Biden can continue Trump's policy with regard to the development and subsequent deployment in Europe of American medium-range missiles that will target Russian command posts and strategic facilities. Biden is in favor of maintaining the arms control system, including the extension of the START III treaty, but he prefers to negotiate from a position of strength, so he may well agree to deploy American missiles near Russian borders. If under Biden, the United States begins negotiations with Russia on strategic stability issues, they may turn out to be one of the toughest in the history of the issue.
Strengthening relations with Europe may be accompanied by a mini-detente with China – Beijing is also striving for it. Both the first and the second will increase geopolitical pressure on Russia, which will further reduce its room for maneuver. All of these elements will become part of a broader strategy for the Biden administration in which Russia will be present, albeit not in a leading role. The ultimate goal of the White House appears to be to undermine the resistance of the Putin regime, destroy the quasi-alliance between Moscow and Beijing, and return Russia to the position of an appendage of the West.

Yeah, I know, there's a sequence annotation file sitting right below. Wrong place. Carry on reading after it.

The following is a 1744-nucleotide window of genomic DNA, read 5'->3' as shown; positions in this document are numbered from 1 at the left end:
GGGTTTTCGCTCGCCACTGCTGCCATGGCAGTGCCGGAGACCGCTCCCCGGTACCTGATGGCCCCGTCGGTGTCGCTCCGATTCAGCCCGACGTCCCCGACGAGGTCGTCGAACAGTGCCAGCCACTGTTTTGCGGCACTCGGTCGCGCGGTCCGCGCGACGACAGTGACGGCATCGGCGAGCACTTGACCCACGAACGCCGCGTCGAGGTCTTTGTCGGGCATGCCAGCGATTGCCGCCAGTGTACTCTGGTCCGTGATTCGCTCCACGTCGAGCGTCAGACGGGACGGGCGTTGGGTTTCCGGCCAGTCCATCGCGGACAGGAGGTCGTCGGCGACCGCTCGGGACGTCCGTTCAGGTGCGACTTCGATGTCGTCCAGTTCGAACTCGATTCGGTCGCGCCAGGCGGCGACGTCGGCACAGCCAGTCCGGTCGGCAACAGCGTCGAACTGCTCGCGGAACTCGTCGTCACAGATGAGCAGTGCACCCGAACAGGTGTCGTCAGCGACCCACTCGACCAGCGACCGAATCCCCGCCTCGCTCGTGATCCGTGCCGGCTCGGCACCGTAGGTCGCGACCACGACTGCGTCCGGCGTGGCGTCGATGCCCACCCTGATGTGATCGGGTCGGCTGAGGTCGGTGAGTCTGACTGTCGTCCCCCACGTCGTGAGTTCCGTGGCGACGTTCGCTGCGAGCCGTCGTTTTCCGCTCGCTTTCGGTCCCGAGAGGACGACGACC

The real Biden is far from the image created for him in the Russian media - a frail old man who will become only a nominal head of state. In fact, he is a hardened professional with vast foreign policy experience, good strategic thinking, and a willingness to act as tough as possible. A team of ambitious and energetic assistants will help him in this, striving to leave a mark in the history of the United States and the whole world.
Biden's presidential term expires at the same time as Putin's current term - in 2024. Over the years, the Russian president will have to decide whether he will run again, and much will have happened before that. So it is good that the Kremlin understands who they will have to deal with.